Jonguitud, Paulette (2015), Mildew, CB Editions
Is it still a translation if a book was translated by its author? There’s something to that transition that many writers find a bit daunting. Yoko Tawada, for example, an author writing in both German and Japanese, does not translate her Japanese work into German. Thus, the Japanese novel which was translated into English as The Emissary, arrived in German later than in English, and in a translation by her longtime translator Peter Pörtner, despite the author being not just fluid in German, but regularly producing excellent novels and essays in this language. Another example regarding translations to Germany is Mikhail Shishkin, who is a professional translator between Russian and German, and yet, he does not translate his own Russian novels into German. In other cases, most famously Joseph Brodsky, it has been argued that Brodsky’s English equivalents of his Russian poems are inferior to the work produced by professional translators. As I said, it’s a bit of a curious issue. Why not regard the “translated” text as a new creation by the author? In any case, these are some of the questions raised by Mildew, Paulette Jonguitud’s (in many ways) masterful novel(la). Jonguitud is a Mexican author, and this book was published as Moho in 2010, and translated by the author in 2015. I found as I read and reread the book that one’s perception changes depending on whether we read it as a translation or as a new creation or re-creation by the author. I don’t think the book improves if we read it as translation – occasionally we come across strange changes in register, slightly uneven syntax, and other linguistic choices that I suspect read absolutely natural in the Mexican original. There’s a part of my brain that reads these passages as ‘mistakes,’ as infelicities, as problems that editors or a more careful translation could or should have fixed. I find that these passages don’t stick out as much if we read the book as an original English translation.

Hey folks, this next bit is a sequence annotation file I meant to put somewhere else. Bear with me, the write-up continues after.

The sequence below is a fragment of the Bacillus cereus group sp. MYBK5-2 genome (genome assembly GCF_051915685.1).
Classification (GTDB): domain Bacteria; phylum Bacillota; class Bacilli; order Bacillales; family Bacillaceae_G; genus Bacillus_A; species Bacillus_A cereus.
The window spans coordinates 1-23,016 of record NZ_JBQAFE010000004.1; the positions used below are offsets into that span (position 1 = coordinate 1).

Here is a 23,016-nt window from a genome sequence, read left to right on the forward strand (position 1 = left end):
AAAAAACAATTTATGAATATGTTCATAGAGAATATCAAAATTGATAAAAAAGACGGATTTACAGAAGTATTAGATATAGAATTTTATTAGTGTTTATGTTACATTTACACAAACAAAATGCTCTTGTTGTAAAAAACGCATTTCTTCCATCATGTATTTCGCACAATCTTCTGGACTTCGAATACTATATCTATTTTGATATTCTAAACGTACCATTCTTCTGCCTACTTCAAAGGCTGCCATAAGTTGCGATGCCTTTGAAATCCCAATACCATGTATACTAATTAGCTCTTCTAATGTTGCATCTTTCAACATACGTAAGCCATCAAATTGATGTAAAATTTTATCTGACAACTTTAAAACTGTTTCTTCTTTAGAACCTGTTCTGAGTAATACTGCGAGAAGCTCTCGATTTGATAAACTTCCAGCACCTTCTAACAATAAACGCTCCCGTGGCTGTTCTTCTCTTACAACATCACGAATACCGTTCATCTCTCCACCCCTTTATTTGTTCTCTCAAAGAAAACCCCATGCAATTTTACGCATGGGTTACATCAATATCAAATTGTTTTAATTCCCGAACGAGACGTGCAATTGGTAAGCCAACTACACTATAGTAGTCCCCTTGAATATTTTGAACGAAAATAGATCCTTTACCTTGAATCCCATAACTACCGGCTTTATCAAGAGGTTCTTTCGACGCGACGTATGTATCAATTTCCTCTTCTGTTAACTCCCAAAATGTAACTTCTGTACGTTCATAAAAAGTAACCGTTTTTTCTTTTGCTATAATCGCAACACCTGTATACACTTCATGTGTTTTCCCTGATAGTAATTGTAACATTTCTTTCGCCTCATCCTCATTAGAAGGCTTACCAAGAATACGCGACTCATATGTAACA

Here’s why: the protagonist is a mentally unstable woman, and the book an interior monologue as she comes to terms with some horrible things that happened to her and in her life, as she’s preparing for her daughter’s wedding. If we read the stylistic oddities as related to her state of mind, they seem less odd than if we read them as related to the language of origin. And in this way, they add to the tapestry of the book – the sometimes odd syntactic choices can make a fussy impression: the language of someone who is trying to piece together what has happened in the past years, months and – crucially- hours. Constanza, the protagonist, is preparing herself and her daughter’s dress for the imminent wedding, but as she prepares, she notices a stain on her leg. The more time passes, the longer and larger and greener the stain grows, the titular ‘mildew’ slowly envelops her body. Jonguitud uses well-trod literary ground, but she remakes it new. The book weaves memory and worries, past, present and the possible future into a seamless narrative. The book is conceptually heavy, but never loses the fat meat of literary narrative and psychology. Unlike other books that have seemed too skeletal to me, like fellow Mexican writer Luiselli’s novel Faces in the Crowd, which was all concept and structure, Jonguitud’s book has emotional and narrative depth beyond the conceptual playfulness. Constanza appears before us: believable, distressed and lost. She doesn’t know what’s happening to her, and neither do we – we look at her past for clues, much as she invokes her own past as what has led her to this point and the green growth on her body. I’ll spoil it now: while there is a revelation towards the end, we never really get an explanation for the mildew. The book beautifully ties everything together in the dark last chapter, but that’s not an explanation.